In Gates v. Eagle Family Foods in the Northern District of Illinois, Gregory Gates, a former sanitation and assembly line employee, alleges that Eagle Foods collected and retained his handprints without consent as part of his timekeeping requirements while he worked at the Waukegan facility in 2016 and 2018.

Eagle Family Foods (Eagle Foods) says

This week Adobe Inc. released some updated software for companies to target customers with advertising and offers using the brands’ own data as opposed to third-party cookies. More and more, third-party cookies are being eliminated from websites due to consumer concerns regarding unwanted tracking across the internet. Many web browsers already block third-party cookies, and

The state of Virginia recently enacted a law banning local law enforcement and campus police departments from using facial recognition technology. Facial recognition technology is defined as an “electronic system for enrolling, capturing, extracting, comparing, and matching an individual’s geometric facial data to identify individuals in photos, videos, or real time.” The law states that

Two more state governors, those of Maine and North Dakota, have signed bills into law that adopt the National Association of Insurance Commissioners (NAIC) data security model law (Model Law). Maine and North Dakota join several other states that have already passed similar laws. Hawaii, Idaho, Illinois, Iowa, Minnesota, Rhode Island, and Wisconsin have similar

Many individuals already use facial recognition technology to authenticate and authorize payment through their smartphone. According to Jupiter Research, by 2025 (only four years away), 95 percent of smartphones will have biometric technology capabilities for authentication, including face, fingerprint, iris, and voice recognition. According to Juniper Research, this will amount to the authentication of over

The California Attorney General recently approved modified regulations under the California Consumer Privacy Act (CCPA). One part of the modified regulations bans “dark patterns” on a website. What are dark patterns? Public comments to the proposed regulations describe dark patterns as deliberate attempts to subvert or impair a consumer’s choice to opt-out on a website.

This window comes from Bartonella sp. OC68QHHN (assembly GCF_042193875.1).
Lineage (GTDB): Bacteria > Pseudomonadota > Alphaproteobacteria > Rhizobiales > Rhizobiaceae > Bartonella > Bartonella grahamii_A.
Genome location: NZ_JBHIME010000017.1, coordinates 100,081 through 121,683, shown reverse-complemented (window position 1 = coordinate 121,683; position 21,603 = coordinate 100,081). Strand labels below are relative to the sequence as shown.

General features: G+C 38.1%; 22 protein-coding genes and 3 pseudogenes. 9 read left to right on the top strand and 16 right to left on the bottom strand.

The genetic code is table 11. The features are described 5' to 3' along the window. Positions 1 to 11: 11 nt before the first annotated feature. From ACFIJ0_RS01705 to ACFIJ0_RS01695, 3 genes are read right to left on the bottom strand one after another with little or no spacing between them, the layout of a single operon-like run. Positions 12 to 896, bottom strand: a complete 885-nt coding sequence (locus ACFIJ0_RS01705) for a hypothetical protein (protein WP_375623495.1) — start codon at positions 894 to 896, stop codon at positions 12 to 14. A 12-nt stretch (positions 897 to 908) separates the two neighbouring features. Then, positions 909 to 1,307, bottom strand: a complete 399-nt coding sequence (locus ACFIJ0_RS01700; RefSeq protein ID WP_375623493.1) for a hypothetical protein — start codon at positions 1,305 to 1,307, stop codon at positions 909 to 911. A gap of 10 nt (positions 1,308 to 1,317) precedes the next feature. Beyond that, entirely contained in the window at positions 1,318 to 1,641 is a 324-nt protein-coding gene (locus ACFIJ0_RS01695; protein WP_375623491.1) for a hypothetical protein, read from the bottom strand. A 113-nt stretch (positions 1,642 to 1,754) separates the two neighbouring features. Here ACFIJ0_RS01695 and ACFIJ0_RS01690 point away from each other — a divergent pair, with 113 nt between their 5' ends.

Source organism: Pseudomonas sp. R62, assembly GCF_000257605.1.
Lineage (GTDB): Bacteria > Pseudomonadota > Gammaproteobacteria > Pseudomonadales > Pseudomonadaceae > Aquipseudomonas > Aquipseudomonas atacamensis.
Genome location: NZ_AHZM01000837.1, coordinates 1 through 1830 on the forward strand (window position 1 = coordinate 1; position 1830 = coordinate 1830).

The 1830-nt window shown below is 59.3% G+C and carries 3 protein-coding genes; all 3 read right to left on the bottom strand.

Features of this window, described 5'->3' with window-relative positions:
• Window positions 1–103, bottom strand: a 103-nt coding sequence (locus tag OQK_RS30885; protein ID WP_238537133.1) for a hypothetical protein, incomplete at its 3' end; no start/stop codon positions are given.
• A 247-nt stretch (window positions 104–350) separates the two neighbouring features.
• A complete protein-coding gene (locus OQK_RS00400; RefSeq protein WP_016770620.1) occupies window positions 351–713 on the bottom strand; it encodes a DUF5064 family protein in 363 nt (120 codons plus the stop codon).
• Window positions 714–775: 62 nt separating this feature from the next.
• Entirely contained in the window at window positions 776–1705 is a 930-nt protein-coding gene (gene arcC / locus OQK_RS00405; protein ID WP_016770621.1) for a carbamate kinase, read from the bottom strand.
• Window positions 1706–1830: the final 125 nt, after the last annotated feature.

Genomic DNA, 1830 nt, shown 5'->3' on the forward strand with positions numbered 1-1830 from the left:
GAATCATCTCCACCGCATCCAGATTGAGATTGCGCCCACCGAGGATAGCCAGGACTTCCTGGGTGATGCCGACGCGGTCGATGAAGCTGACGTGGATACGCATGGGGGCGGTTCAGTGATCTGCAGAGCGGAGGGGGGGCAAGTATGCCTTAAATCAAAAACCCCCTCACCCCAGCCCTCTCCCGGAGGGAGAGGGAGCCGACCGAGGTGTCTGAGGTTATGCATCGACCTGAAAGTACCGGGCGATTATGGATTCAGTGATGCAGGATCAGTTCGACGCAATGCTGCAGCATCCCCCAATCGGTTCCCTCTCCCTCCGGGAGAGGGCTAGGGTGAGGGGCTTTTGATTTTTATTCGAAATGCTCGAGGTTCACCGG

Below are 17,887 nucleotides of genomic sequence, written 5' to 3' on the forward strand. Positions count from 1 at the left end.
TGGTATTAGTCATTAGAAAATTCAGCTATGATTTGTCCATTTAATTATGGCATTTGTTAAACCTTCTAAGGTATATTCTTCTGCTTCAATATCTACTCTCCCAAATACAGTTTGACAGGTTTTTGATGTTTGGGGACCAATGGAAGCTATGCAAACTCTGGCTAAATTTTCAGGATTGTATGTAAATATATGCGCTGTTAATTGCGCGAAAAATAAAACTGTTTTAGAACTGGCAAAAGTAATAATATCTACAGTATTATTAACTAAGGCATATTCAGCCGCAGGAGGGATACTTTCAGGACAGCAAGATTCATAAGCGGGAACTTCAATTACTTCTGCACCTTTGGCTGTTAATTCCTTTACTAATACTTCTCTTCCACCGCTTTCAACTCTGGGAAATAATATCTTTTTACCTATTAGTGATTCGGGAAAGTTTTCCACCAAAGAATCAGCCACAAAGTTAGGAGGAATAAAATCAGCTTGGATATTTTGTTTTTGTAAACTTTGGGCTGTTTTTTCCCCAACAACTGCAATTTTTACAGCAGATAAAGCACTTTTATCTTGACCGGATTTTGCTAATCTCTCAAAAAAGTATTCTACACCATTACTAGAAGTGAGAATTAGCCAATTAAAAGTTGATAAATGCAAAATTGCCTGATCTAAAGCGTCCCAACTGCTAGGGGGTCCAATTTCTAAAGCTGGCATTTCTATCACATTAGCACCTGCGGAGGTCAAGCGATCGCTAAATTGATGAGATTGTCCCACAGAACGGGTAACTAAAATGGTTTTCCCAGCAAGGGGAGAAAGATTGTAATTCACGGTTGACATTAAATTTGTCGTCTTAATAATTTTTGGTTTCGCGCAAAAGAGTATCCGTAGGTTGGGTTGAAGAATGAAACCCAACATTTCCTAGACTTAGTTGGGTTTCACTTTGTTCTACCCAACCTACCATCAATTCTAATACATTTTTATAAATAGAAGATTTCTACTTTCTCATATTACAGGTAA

California Attorney General Xavier Becerra announced this week that the Office of Administrative Law approved additional California Consumer Privacy Act (CCPA) regulations, which became effective March 15, 2021.

The additional changes to the regulations primarily affect businesses that sell the personal information of California residents. The changes include a uniform Opt-Out Icon for the

California Governor Gavin Newsom, along with Attorney General Xavier Becerra, Senate President pro Tempore Toni G. Atkins (D-San Diego), and Assembly Speaker Anthony Rendon (D-Lakewood), announced the appointment of the five-member inaugural board for the California Privacy Protection Agency (CPPA) this week.

The Board was established by the California Consumer Privacy Rights Act (CPRA) and

If you type “anxiety” or “depression” into an app store search bar, you will find countless options.  While there are many, many different apps to handle all sorts of psychological challenges, there also are many varied ways in which these apps handle the privacy of the users.

Over the past year, the popularity of these